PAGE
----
Alessi managed to keep Dungey in sight, and when the race clock hit the five-minute mark, he actually started reeling him back in. Apparently Dungey wasn’t interested in battling, however, and he dialed up the speed and opened the gap back up.
Back in the pack, the ride of the day was coming from Jake Weimer. After going down in the first turn and remounting outside of the top thirty, Weimer was absolutely flying, no doubt motivated by the fact that he needed to put points on Andrew Short in order to finish the season third overall. Weimer was clearly on his game today, and not only did he catch and pass Short, who came into the weekend feeling under the weather, he caught all the way up to Rattray in fourth. Had there been one more lap, Weimer would have made the pass.
Dungey took the win, followed by Alessi, a lonely Brock Tickle in third, Rattray and Weimer.
When the second 450 moto got under way, Alessi nabbed another holeshot and went to work immediately building an even larger lead than he had in the first. Christian Craig held second, with Justin Brayton and Dungey closely in tow. Dungey once again methodically made his way into second place and went to work erasing Alessi’s lead. The inevitable pass for the lead took place several laps later, but this time Alessi had some fight in him. A few turns after Dungey took the lead, Alessi knifed to the inside on the backside of a stepdown which put him bar to bar with Dungey. From that point it was a drag race to the next corner, with Alessi taking retaking the lead. It didn’t last though, however, and soon Dungey was back in front and building a massive lead.
Behind him, there wasn’t a whole lot going on, as the race had, for the most part, turned into a single-file affair. Dungey took yet another moto win, followed by Alessi, Tickle, Rattray and Brayton. Short clearly wasn’t on his game today, as lousy start turned into a backward slide that saw him end the moto in thirteenth place. Weimer. meanwhile, had another horrible start, but fought his way up to ninth, which allowed him to edge Short by a single point in the final standings.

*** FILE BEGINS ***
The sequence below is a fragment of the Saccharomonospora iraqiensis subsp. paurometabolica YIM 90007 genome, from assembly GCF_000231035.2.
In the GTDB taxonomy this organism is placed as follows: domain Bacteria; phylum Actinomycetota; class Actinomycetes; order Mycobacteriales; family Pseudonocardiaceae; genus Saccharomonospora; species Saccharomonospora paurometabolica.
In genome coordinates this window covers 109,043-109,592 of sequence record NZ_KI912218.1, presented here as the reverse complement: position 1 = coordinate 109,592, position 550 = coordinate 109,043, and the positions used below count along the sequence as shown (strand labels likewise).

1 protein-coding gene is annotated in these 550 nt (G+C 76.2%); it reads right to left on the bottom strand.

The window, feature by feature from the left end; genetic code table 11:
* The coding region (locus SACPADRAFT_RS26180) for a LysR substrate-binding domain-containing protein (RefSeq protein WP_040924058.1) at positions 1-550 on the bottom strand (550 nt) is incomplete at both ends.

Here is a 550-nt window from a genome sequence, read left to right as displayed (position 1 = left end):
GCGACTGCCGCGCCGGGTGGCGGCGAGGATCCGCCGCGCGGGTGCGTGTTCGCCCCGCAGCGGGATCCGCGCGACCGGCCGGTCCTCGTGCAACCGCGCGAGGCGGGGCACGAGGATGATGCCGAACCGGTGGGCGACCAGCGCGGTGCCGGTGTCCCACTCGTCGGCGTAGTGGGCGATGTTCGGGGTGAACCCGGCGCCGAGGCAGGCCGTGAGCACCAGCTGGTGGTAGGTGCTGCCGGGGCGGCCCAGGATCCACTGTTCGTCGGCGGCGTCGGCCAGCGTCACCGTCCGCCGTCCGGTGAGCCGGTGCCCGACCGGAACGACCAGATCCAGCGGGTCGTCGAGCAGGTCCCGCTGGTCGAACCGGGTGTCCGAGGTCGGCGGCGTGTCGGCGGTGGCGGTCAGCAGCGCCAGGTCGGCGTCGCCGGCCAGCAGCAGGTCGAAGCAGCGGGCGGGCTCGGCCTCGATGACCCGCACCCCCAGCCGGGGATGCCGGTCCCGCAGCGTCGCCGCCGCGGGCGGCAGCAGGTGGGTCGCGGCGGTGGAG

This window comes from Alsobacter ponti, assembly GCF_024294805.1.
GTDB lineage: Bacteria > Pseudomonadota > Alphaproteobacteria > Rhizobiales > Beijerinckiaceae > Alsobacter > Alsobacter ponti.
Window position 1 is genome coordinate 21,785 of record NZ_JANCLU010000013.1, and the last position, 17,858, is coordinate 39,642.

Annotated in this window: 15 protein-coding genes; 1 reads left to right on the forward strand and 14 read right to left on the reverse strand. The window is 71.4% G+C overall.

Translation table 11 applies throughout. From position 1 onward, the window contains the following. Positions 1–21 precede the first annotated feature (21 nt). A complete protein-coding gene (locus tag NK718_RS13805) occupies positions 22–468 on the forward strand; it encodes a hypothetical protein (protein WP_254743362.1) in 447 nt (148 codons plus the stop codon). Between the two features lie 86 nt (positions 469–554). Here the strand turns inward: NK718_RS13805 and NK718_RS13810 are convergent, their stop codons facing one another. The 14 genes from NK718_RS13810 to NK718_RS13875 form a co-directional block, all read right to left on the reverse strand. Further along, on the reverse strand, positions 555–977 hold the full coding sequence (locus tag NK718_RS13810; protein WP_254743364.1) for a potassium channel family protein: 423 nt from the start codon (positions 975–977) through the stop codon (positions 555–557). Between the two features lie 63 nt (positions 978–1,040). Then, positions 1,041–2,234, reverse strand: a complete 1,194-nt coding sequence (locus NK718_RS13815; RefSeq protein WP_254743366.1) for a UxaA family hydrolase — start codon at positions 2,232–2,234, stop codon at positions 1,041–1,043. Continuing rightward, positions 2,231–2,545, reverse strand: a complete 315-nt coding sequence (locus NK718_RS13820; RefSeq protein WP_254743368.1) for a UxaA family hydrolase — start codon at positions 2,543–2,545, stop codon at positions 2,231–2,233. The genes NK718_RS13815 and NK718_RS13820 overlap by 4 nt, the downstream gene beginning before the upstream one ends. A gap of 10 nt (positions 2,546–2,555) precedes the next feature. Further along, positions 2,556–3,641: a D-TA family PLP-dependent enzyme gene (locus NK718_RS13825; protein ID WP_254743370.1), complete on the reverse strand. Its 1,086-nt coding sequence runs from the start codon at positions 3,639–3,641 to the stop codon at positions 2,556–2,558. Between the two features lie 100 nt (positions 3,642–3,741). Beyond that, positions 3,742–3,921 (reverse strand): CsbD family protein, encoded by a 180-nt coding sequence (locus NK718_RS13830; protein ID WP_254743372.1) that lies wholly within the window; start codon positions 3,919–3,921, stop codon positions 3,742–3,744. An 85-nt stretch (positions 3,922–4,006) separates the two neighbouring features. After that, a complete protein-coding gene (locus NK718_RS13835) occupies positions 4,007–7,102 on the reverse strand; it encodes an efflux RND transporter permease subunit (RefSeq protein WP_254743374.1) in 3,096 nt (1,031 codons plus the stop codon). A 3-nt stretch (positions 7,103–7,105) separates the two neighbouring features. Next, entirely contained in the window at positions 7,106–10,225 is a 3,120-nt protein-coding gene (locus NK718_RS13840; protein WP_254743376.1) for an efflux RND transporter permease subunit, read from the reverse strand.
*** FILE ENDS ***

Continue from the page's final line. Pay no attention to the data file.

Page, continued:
The 250 and 450 motos were bookended by the WMX Class, which featured a tight points battle between Jessica Patterson and Ashley Fiolek for the championship. Also present was Italian Chiara Fontanesia, the newly crowned Women's MX World Champ.
Fiolek holeshot the first moto, but would soon fall under heavy pressure from Fontanesia. Fiolek hung tough as long as she could, but Fontanesia’s speed was unquestionably superior. The Italian moved into the lead and checked out. When the completed the final lap, she stopped at the line to celebrate with a fist pump and started rolling backward downhill. It was unclear whether or not she had crossed the line, and there were a few tense moments as several riders flew past her over the finish line. Fortunately for Fontanesia, she had crossed the line by a matter of inches, and her win was secure.
Patterson, who has been nursing injuries all year, didn’t have the same speed she had early in the season, or even at the last WMX round at Southwick, and spent most of the race in fifth place, which is where she finished. With Fiolek taking second, only one point separated her and Patterson, setting the stage for a true do-or-die situation in the second moto.
As the sun began its final descent, the final gate of the 2012 Lucas Oil Pro Motocross Championship dropped and the girls rocketed off the gate one last time. Fiolek nailed down another holeshot, while Patterson salvaged what looked to be a fifth or sixth-place start by holding the gas wide open deep into the start stretch and somehow still managing to cut to the inside and glue herself to the back of Fiolek. Fontanesi was close behind in third, but quickly moved into the lead and checked out.
The only race that mattered now was between Fiolek and Patterson, as whoever bested the other would be the WMX National Champion. Patterson was all over Fiolek, but then she made a mistake on the finish line jump and blew the following corner, which allowed several riders to get by. Fiolek went to work building a lead while Patterson tried to regroup. Late in the race, Patterson made her way into third by launching a huge double that Mariana Balbi opted to roll. With two laps left, it appeared as though Patterson was going to put on a championship charge, but was forced to pull off the track when an already bad ankle gave out. No official word on the injury yet, but after the race Patterson’s team said they thought she jumped to far a few times and her bum ankle wasn’t able to stand up to the abuse.